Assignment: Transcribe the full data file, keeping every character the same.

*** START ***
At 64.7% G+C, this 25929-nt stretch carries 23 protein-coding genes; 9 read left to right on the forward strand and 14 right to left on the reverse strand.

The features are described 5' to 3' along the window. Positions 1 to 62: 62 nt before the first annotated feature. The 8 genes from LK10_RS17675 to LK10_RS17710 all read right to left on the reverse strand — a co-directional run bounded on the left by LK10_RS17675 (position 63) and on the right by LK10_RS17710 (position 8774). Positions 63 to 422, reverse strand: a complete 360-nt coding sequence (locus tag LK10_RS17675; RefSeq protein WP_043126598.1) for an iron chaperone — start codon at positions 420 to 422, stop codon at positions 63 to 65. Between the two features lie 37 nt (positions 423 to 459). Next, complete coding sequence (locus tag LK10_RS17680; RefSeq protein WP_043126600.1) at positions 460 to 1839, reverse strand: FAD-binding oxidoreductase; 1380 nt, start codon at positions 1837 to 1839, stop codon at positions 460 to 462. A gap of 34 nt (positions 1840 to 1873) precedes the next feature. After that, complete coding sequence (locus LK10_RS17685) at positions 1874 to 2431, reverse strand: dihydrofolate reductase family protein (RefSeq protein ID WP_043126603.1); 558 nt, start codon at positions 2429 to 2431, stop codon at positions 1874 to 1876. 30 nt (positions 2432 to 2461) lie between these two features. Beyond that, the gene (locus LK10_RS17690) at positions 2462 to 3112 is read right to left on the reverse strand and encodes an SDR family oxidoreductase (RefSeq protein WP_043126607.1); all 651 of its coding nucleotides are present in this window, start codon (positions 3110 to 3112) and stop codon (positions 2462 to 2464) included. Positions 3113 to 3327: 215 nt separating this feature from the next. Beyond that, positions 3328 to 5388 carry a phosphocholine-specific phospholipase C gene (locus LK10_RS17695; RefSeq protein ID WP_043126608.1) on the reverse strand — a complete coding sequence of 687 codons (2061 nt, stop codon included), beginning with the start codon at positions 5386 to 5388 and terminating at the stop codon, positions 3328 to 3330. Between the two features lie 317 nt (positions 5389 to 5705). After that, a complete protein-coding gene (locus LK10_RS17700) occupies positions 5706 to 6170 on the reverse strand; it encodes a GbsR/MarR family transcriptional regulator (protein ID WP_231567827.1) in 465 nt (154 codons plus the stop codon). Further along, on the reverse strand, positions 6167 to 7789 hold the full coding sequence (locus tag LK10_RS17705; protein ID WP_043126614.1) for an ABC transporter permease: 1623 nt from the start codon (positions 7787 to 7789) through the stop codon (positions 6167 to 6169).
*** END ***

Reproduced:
At 64.7% G+C, this 25929-nt stretch carries 23 protein-coding genes; 9 read left to right on the forward strand and 14 right to left on the reverse strand.

The features are described 5' to 3' along the window. Positions 1 to 62: 62 nt before the first annotated feature. The 8 genes from LK10_RS17675 to LK10_RS17710 all read right to left on the reverse strand — a co-directional run bounded on the left by LK10_RS17675 (position 63) and on the right by LK10_RS17710 (position 8774). Positions 63 to 422, reverse strand: a complete 360-nt coding sequence (locus tag LK10_RS17675; RefSeq protein WP_043126598.1) for an iron chaperone — start codon at positions 420 to 422, stop codon at positions 63 to 65. Between the two features lie 37 nt (positions 423 to 459). Next, complete coding sequence (locus tag LK10_RS17680; RefSeq protein WP_043126600.1) at positions 460 to 1839, reverse strand: FAD-binding oxidoreductase; 1380 nt, start codon at positions 1837 to 1839, stop codon at positions 460 to 462. A gap of 34 nt (positions 1840 to 1873) precedes the next feature. After that, complete coding sequence (locus LK10_RS17685) at positions 1874 to 2431, reverse strand: dihydrofolate reductase family protein (RefSeq protein ID WP_043126603.1); 558 nt, start codon at positions 2429 to 2431, stop codon at positions 1874 to 1876. 30 nt (positions 2432 to 2461) lie between these two features. Beyond that, the gene (locus LK10_RS17690) at positions 2462 to 3112 is read right to left on the reverse strand and encodes an SDR family oxidoreductase (RefSeq protein WP_043126607.1); all 651 of its coding nucleotides are present in this window, start codon (positions 3110 to 3112) and stop codon (positions 2462 to 2464) included. Positions 3113 to 3327: 215 nt separating this feature from the next. Beyond that, positions 3328 to 5388 carry a phosphocholine-specific phospholipase C gene (locus LK10_RS17695; RefSeq protein ID WP_043126608.1) on the reverse strand — a complete coding sequence of 687 codons (2061 nt, stop codon included), beginning with the start codon at positions 5386 to 5388 and terminating at the stop codon, positions 3328 to 3330. Between the two features lie 317 nt (positions 5389 to 5705). After that, a complete protein-coding gene (locus LK10_RS17700) occupies positions 5706 to 6170 on the reverse strand; it encodes a GbsR/MarR family transcriptional regulator (protein ID WP_231567827.1) in 465 nt (154 codons plus the stop codon). Further along, on the reverse strand, positions 6167 to 7789 hold the full coding sequence (locus tag LK10_RS17705; protein ID WP_043126614.1) for an ABC transporter permease: 1623 nt from the start codon (positions 7787 to 7789) through the stop codon (positions 6167 to 6169).